WellesleyWeston Magazine


Launched in 2005, WellesleyWeston Magazine is a quarterly publication tailored to Wellesley and Weston residents and edited to enrich the experience of living in two of Massachusetts' most desirable communities.

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Page 173 of 195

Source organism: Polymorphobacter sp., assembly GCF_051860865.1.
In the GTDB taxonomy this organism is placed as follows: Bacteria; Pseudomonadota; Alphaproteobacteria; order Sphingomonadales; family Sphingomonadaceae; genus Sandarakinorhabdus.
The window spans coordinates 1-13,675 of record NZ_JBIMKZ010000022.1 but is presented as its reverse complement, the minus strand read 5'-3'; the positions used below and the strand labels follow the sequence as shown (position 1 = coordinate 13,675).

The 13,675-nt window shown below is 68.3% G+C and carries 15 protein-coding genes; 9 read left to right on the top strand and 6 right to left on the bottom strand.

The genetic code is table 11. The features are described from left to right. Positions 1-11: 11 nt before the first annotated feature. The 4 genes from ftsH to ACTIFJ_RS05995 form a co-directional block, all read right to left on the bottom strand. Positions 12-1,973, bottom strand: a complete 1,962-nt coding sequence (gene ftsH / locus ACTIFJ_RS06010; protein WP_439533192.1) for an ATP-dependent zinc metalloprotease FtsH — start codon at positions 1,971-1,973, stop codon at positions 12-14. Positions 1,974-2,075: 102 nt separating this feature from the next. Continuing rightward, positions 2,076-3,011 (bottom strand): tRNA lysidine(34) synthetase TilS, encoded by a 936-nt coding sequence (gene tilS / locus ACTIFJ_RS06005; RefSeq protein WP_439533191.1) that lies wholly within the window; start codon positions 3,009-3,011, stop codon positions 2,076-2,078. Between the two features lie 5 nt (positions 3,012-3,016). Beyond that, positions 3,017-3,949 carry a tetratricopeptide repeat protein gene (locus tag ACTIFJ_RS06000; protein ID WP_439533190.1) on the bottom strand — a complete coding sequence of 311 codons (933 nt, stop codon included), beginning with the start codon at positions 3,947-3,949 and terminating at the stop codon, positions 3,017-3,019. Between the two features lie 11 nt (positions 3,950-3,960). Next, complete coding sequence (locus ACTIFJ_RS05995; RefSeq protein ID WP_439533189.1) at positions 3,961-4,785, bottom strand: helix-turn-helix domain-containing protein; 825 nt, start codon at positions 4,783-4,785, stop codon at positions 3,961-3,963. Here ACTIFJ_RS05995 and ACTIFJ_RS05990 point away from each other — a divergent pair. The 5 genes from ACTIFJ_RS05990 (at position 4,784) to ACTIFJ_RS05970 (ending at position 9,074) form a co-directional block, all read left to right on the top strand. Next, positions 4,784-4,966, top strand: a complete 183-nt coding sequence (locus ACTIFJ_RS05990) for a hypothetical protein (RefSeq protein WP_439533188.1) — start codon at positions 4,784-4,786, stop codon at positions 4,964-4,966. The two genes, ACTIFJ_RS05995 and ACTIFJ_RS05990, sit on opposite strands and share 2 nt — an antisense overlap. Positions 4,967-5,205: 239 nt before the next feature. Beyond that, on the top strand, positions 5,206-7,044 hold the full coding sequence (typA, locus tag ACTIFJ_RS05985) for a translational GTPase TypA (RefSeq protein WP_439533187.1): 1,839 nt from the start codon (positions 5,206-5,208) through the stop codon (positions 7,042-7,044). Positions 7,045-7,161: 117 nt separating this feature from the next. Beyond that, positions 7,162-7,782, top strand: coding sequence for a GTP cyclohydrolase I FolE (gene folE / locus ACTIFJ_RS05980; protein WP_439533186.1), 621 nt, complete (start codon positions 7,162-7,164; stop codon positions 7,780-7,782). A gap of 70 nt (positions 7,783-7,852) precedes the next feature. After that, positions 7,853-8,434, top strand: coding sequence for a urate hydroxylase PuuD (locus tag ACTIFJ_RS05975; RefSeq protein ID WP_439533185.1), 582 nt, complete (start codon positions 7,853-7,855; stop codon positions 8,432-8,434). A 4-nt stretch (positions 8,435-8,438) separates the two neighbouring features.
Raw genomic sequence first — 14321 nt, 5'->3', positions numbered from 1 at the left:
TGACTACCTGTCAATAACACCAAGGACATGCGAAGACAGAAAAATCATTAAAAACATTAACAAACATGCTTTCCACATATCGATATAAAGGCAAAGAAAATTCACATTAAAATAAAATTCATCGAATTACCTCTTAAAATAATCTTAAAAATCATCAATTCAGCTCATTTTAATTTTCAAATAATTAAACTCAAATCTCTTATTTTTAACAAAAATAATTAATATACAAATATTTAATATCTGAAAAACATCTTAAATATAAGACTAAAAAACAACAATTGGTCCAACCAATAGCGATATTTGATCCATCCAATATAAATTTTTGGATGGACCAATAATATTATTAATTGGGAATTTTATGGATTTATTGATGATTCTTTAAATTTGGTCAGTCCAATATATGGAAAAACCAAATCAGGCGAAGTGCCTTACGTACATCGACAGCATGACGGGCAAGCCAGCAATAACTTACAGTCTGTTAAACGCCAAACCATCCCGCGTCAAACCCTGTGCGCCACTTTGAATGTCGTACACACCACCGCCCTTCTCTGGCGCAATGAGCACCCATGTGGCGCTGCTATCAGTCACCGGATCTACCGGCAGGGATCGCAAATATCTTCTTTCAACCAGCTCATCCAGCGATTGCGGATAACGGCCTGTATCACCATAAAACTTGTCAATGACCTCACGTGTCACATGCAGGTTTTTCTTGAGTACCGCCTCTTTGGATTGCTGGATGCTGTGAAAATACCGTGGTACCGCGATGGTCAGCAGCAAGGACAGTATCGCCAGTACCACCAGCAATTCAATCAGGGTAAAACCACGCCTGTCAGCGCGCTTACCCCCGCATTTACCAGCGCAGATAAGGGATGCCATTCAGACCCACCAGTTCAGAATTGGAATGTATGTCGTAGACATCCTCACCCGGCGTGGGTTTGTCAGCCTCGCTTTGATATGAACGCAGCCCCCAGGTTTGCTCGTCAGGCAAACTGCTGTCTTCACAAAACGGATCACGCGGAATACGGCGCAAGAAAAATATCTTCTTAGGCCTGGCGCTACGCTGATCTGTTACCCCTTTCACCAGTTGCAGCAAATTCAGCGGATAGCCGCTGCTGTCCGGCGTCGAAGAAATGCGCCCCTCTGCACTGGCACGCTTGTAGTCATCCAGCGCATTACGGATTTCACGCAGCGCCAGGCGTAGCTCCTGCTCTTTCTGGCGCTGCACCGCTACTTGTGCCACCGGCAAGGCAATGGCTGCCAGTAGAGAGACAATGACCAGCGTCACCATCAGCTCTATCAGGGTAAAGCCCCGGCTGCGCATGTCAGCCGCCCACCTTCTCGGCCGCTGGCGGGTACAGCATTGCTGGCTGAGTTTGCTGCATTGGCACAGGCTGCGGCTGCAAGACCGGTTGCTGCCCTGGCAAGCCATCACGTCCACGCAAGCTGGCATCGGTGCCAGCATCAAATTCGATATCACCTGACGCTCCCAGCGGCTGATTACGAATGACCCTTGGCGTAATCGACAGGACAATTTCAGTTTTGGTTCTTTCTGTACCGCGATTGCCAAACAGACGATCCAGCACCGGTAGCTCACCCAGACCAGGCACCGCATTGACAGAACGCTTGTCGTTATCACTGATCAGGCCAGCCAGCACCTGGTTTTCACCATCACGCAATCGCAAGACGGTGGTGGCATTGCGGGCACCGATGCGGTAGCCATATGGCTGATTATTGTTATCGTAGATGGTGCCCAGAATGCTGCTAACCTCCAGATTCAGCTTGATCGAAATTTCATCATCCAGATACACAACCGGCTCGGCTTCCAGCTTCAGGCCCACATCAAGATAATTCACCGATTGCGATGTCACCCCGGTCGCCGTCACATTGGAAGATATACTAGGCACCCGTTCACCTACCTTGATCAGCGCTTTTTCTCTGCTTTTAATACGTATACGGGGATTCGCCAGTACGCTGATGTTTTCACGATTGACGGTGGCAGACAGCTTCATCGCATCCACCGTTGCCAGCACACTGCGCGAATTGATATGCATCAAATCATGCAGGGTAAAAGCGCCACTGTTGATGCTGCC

excursions "an unparalleled learning opportunity" Portland Museum of Art, The Winslow Homer Studio moment more to spot the Homer studio, a brown-shingled carriage house. In the near distance, the sea continues its relentless assault. I step out of the car and into a blast of cold, wind-driven fog. Homer spent his final years here, sleeping in a monk's cell of a room no bigger than a closet. In his waking hours he cared for his elderly father, painted, and fought the personal demons he carried with him throughout his adult life. A faint scrawl In the course of showing me around the studio, restoration specialist Geoffrey Goba points to Homer's faint pencil scrawl, still visible a cen- tury after the artist's death, on a span of wallboard: "Oh what a friend chance can be when it chooses," it reads. Here's my theory: Having borne witness to the monumental vio- lence of Civil War battlefields as an illustrator for Harper's Weekly Magazine, he spent the rest of his days searching for redemption from the trauma through his painting. From his studio, might not the curl of an ocean wave or a momentary ray of sunlight contain redemption? The answer, at least judging by my visit to the Portland Museum later that evening, is yes. Homer's Taking An Observation and Weather-beaten open the door into his inner life. Surely it is in such personal expressions that the measure of the man—brave, resolute, and endlessly origina— can be found. Elsewhere in the Portland's collections Homer's influ- ences, including such great observers of American land- and seascapes as Codman, Richards, and Bierstadt are to be found. But none exhibits such force of will and brave spirit as that morose loner whose private window on eternity I have been so privileged to peer through. A week prior to my visit to Prout's Neck, Winslow Homer floated back into my sights for the first time in years as I navigated the galleries of the Sterling and Francine Clark Art Institute in Williamstown, Massachusetts. Among the many New England museums I have visited of late, the Clark stands out for the breadth and strength of its collections. Heavily weighted toward the Renaissance and American and French Impressionism in particular, it reflects the taste of an enormously wealthy New York couple whose era spanned the first half of the 20th century. Homer and a fair number of other American painters, includ- ing members of the Hudson River School, are represented in the Clark's collections, which are of world-class quality. Connoisseurship The museum's present-day mission has enhanced the Clark's impecca- ble sense of connoisseurship by creating an unparalleled learning opportunity for museum visitors, many of who come from nearby Williams and Bennington colleges. A neatly integrated combination of listening devices, touch pads, and image-driven computers makes the Clark a learning experience of the first order. Like many New England museums, the Clark is currently undergo- Sterling and Francine Clark Art Institute 172 WellesleyWeston Magazine | summer 2012 COUR TESY POR TLAND MUSEUM OF ART PHO TO COURTESY OF STERLING AND FRANCINE CLARK AR T INSTITUTE

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